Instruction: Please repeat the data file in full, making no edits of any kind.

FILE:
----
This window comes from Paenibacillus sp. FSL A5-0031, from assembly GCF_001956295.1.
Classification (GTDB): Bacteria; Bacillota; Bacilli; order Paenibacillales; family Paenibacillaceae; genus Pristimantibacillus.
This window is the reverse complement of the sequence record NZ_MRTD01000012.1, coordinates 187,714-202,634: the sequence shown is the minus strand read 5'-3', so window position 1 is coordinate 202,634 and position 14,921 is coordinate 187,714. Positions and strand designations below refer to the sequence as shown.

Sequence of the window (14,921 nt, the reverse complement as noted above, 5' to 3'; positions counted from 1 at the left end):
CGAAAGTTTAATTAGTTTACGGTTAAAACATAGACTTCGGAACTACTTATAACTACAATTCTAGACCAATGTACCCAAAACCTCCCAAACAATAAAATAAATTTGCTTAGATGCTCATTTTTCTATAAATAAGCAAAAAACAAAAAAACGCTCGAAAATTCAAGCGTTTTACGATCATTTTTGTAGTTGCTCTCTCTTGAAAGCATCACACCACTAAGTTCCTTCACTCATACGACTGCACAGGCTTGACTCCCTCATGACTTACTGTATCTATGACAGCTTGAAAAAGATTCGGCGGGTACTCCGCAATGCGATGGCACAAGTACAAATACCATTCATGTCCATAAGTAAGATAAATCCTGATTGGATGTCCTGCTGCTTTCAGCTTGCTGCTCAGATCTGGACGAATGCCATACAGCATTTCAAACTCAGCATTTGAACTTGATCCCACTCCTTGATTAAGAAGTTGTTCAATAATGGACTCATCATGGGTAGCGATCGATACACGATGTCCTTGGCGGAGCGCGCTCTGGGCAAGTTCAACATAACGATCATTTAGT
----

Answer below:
This window comes from Paenibacillus sp. FSL A5-0031, from assembly GCF_001956295.1.
Classification (GTDB): Bacteria; Bacillota; Bacilli; order Paenibacillales; family Paenibacillaceae; genus Pristimantibacillus.
This window is the reverse complement of the sequence record NZ_MRTD01000012.1, coordinates 187,714-202,634: the sequence shown is the minus strand read 5'-3', so window position 1 is coordinate 202,634 and position 14,921 is coordinate 187,714. Positions and strand designations below refer to the sequence as shown.

Sequence of the window (14,921 nt, the reverse complement as noted above, 5' to 3'; positions counted from 1 at the left end):
CGAAAGTTTAATTAGTTTACGGTTAAAACATAGACTTCGGAACTACTTATAACTACAATTCTAGACCAATGTACCCAAAACCTCCCAAACAATAAAATAAATTTGCTTAGATGCTCATTTTTCTATAAATAAGCAAAAAACAAAAAAACGCTCGAAAATTCAAGCGTTTTACGATCATTTTTGTAGTTGCTCTCTCTTGAAAGCATCACACCACTAAGTTCCTTCACTCATACGACTGCACAGGCTTGACTCCCTCATGACTTACTGTATCTATGACAGCTTGAAAAAGATTCGGCGGGTACTCCGCAATGCGATGGCACAAGTACAAATACCATTCATGTCCATAAGTAAGATAAATCCTGATTGGATGTCCTGCTGCTTTCAGCTTGCTGCTCAGATCTGGACGAATGCCATACAGCATTTCAAACTCAGCATTTGAACTTGATCCCACTCCTTGATTAAGAAGTTGTTCAATAATGGACTCATCATGGGTAGCGATCGATACACGATGTCCTTGGCGGAGCGCGCTCTGGGCAAGTTCAACATAACGATCATTTAGT